Denver Broncos eight-year veteran linebacker John Mobley, still affected by a neck injury suffered nearly eight months ago, has been advised by a prominent back/neck specialist not to return to the field for the 2004 season.
The diagnosis exacerbates the likelihood that Mobley will never play again.
There have been suspicions for months that Mobley's career was threatened by the bruised spinal cord sustained last Oct. 26 and the prognosis of Los Angeles-based specialist Dr. Robert Watkins, who examined the linebacker, confirmed those fears.
Watkins found that, while Mobley has made significant progress in his rehabilitation, he still has a contusion around his spinal cord.
For now, Mobley remains on the Broncos roster, and coach Mike Shanahan indicated that there will be subsequent tests. Before the latest battery of examinations, Denver officials said doctors had suggested they might not see a change in Mobley's condition until mid-June. Sources close to Mobley acknowledged that, while the former first-rounder wants to resume his career, he has taken a pragmatic approach to the injury.
Mobley was injured in a game at Baltimore when, in attempting to tackle Ravens running back Jamal Lewis, he collided with cornerback Kelly Herndon. Mobley lay motionless on the field for several minutes, but recovered feeling in his extremities fairly quickly, and was able to return to Denver the following day. Tests then revealed the contusion on his spinal cord and he was placed on injured reserve.
"There are some question marks as to exactly where he is physically," Shanahan told the Denver media. "He has made some strides from three months ago, so I can't tell you anything definitive right now."
In the draft, the Broncos bolstered themselves against the possibility that Mobley might not return, using their first-round selection to choose standout linebacker D.J. Williams from the University of Miami. Because of injuries to Mobley and fellow outside 'backer Ian Gold in 2003, the Broncos were forced to play with a pair of youngsters, Donnie Spragan and Jashon Sykes, at the outside spots.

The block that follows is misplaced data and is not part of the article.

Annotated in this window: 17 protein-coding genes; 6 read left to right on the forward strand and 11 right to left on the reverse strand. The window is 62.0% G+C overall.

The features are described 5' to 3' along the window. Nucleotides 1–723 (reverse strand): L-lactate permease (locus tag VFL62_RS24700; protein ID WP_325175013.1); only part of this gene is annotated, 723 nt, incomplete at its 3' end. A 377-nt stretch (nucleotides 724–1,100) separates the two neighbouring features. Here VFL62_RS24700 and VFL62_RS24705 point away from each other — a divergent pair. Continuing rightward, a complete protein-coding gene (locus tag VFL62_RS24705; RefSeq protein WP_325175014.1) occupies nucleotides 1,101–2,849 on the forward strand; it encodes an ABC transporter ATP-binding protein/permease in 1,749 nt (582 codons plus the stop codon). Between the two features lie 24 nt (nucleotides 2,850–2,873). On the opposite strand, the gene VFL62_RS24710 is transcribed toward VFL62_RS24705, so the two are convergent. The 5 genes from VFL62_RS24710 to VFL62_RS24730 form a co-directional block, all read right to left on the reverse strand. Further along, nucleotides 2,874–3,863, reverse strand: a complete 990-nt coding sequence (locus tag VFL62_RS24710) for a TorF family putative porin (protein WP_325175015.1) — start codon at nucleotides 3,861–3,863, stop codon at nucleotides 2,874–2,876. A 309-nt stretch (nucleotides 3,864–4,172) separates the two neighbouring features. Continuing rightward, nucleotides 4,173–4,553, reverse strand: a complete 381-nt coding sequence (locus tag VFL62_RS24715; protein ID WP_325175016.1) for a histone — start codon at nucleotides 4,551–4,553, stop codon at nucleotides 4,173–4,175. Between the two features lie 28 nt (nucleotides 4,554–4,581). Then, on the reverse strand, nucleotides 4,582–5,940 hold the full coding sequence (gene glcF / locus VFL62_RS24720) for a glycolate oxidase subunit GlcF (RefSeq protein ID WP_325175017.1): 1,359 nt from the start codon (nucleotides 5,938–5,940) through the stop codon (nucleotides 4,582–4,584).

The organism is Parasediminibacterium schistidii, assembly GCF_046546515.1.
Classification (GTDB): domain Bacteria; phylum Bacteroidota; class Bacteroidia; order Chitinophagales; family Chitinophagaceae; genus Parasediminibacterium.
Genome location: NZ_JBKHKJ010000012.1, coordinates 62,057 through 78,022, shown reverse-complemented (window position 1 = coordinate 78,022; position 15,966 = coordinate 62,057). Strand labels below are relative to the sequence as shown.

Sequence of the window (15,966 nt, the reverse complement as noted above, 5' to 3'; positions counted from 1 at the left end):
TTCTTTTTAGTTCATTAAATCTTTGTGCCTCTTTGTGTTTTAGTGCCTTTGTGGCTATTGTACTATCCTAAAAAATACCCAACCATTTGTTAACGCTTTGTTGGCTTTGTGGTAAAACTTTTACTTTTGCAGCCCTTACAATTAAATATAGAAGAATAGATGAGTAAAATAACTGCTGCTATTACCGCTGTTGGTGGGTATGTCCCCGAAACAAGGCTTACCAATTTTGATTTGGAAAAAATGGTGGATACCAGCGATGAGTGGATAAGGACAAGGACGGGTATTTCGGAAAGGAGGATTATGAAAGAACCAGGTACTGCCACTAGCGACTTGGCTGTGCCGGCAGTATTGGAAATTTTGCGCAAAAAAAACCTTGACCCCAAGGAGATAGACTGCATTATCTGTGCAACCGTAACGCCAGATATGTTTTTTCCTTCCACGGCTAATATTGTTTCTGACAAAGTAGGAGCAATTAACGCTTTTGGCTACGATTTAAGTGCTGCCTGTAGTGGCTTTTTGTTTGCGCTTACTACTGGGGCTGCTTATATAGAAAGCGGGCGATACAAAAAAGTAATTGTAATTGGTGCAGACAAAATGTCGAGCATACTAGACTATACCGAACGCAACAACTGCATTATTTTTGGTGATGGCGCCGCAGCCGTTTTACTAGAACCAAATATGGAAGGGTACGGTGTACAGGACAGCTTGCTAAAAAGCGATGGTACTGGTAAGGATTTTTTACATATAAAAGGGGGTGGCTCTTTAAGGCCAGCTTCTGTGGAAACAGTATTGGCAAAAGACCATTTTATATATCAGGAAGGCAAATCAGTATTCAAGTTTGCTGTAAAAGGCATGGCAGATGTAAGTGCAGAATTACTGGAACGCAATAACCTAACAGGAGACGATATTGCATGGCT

While never selected to the Pro Bowl game, Mobley played much of his career at that level. The former Kutztown (Pa.) State star was the team's first-round choice in the '96 draft and, outside of a 1999 season in which he suffered a severe knee injury and last year, started at least 14 games every season. Mobley, 30, totaled 625 tackles, 10½ sacks, five interceptions, 49 passes defensed and six forced fumbles. He played in 105 games and started 102 of them.
Shanahan also announced that 12-year veteran defensive lineman Marco Coleman has opted to retire and that the club has released journeyman offensive lineman Calvin Collins. Coleman, 34, was signed during the offseason, one of several longtime NFL veterans added to the roster as role players and to provide leadership.
Coleman played in 13 games with the Philadelphia Eagles in 2003. He was a former first-round choice of the Miami Dolphins in 1992. In stints with Miami (1992-95), San Diego (1996-98), Washington (1999-2001), Jacksonville (2002) and Philadelphia (2003), he had 574 tackles, 62½ sacks and 18 forced fumbles.
Len Pasquarelli is a senior writer for ESPN.com.